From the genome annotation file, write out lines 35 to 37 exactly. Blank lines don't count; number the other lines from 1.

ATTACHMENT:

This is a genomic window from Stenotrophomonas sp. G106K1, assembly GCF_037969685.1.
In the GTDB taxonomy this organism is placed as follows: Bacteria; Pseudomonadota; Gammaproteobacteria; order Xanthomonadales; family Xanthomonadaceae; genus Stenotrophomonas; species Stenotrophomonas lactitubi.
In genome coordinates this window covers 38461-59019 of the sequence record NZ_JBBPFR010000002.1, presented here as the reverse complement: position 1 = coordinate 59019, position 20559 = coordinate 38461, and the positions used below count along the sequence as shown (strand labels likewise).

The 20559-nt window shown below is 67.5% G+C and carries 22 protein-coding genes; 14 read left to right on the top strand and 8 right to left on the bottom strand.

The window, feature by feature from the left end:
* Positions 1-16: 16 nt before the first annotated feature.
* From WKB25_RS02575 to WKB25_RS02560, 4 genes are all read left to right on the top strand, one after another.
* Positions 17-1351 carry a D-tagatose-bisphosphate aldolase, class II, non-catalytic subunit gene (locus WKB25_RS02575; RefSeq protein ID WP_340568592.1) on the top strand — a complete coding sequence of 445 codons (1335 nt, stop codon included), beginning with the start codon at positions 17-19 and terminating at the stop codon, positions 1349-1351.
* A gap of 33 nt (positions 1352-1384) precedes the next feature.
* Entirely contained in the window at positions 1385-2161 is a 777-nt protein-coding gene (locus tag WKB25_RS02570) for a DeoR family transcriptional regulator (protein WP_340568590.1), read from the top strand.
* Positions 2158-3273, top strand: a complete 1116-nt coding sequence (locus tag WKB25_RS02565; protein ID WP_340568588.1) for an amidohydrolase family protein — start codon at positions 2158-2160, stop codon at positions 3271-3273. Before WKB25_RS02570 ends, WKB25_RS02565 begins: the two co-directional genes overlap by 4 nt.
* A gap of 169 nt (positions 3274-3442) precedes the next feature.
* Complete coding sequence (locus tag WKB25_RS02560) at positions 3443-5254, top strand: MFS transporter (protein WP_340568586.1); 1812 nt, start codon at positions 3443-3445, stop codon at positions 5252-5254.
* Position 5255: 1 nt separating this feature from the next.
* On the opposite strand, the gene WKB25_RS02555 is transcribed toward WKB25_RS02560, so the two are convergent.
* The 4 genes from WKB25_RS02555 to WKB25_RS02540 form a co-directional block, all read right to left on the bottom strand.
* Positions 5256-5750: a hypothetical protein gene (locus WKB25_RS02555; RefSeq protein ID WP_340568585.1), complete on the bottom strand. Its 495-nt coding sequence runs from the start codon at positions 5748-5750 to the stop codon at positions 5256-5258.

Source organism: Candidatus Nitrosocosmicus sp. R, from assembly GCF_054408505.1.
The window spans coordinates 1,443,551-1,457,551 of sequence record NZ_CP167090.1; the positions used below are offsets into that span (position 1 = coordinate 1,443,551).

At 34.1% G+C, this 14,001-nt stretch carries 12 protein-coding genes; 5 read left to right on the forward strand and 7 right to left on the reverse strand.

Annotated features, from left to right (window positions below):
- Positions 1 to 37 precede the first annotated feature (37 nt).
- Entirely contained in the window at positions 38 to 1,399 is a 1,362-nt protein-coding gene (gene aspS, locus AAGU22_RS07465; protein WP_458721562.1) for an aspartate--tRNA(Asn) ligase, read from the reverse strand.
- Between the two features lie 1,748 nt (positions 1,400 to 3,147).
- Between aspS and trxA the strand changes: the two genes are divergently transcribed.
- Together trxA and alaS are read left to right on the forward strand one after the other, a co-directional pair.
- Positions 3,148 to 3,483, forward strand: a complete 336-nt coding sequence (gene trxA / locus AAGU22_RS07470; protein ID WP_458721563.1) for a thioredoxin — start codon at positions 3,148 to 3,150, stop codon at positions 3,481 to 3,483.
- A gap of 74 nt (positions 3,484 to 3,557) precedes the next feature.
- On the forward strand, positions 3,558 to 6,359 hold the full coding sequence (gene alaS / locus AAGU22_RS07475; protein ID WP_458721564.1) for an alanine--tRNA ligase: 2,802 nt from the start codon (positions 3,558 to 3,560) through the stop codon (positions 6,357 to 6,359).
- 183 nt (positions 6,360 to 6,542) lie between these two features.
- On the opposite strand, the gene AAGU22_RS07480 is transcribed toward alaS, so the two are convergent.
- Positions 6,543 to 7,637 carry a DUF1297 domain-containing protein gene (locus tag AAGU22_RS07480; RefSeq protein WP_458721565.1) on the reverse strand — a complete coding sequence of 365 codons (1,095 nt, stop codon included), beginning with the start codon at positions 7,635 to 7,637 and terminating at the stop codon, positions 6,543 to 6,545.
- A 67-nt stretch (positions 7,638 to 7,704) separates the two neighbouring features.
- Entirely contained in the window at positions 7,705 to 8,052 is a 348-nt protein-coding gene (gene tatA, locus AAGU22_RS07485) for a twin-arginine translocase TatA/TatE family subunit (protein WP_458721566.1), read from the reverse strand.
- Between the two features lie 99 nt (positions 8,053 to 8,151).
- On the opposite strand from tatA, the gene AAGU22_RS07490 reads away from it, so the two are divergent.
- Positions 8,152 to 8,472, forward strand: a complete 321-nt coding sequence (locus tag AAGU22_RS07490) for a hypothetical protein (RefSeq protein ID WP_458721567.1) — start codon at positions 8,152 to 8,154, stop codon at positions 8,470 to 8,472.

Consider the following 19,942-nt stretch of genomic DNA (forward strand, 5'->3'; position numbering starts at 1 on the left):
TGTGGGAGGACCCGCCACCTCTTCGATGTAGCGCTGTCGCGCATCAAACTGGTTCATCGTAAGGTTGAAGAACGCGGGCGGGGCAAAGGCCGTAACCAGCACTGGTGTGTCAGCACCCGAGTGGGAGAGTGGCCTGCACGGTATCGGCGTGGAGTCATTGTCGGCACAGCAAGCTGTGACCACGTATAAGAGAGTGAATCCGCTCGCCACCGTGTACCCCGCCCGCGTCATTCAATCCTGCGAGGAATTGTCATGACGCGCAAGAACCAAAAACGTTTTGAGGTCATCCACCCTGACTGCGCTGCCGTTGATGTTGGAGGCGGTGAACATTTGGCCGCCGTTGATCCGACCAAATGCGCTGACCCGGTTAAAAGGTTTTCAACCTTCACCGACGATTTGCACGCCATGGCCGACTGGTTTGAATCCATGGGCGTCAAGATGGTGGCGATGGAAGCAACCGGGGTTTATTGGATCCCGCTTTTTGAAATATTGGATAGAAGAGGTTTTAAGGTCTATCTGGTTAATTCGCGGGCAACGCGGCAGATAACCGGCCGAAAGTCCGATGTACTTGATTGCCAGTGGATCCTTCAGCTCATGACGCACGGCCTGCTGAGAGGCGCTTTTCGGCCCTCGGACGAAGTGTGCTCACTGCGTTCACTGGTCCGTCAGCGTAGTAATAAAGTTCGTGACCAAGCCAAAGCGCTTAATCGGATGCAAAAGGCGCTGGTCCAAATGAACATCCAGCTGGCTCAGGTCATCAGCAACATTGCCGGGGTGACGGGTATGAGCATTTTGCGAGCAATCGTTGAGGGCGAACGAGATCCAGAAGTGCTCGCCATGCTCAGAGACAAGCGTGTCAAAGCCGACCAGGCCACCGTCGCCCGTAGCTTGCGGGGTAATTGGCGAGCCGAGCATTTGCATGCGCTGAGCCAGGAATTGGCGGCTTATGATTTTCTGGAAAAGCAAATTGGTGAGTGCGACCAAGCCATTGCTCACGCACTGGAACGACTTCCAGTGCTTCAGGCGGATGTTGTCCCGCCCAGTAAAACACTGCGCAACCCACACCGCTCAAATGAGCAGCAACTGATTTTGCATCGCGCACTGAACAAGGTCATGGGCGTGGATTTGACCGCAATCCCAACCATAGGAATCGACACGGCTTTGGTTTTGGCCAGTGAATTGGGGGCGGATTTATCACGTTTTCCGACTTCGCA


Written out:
- Between the two features lie 99 nt (positions 8,053 to 8,151).
- On the opposite strand from tatA, the gene AAGU22_RS07490 reads away from it, so the two are divergent.
- Positions 8,152 to 8,472, forward strand: a complete 321-nt coding sequence (locus tag AAGU22_RS07490) for a hypothetical protein (RefSeq protein ID WP_458721567.1) — start codon at positions 8,152 to 8,154, stop codon at positions 8,470 to 8,472.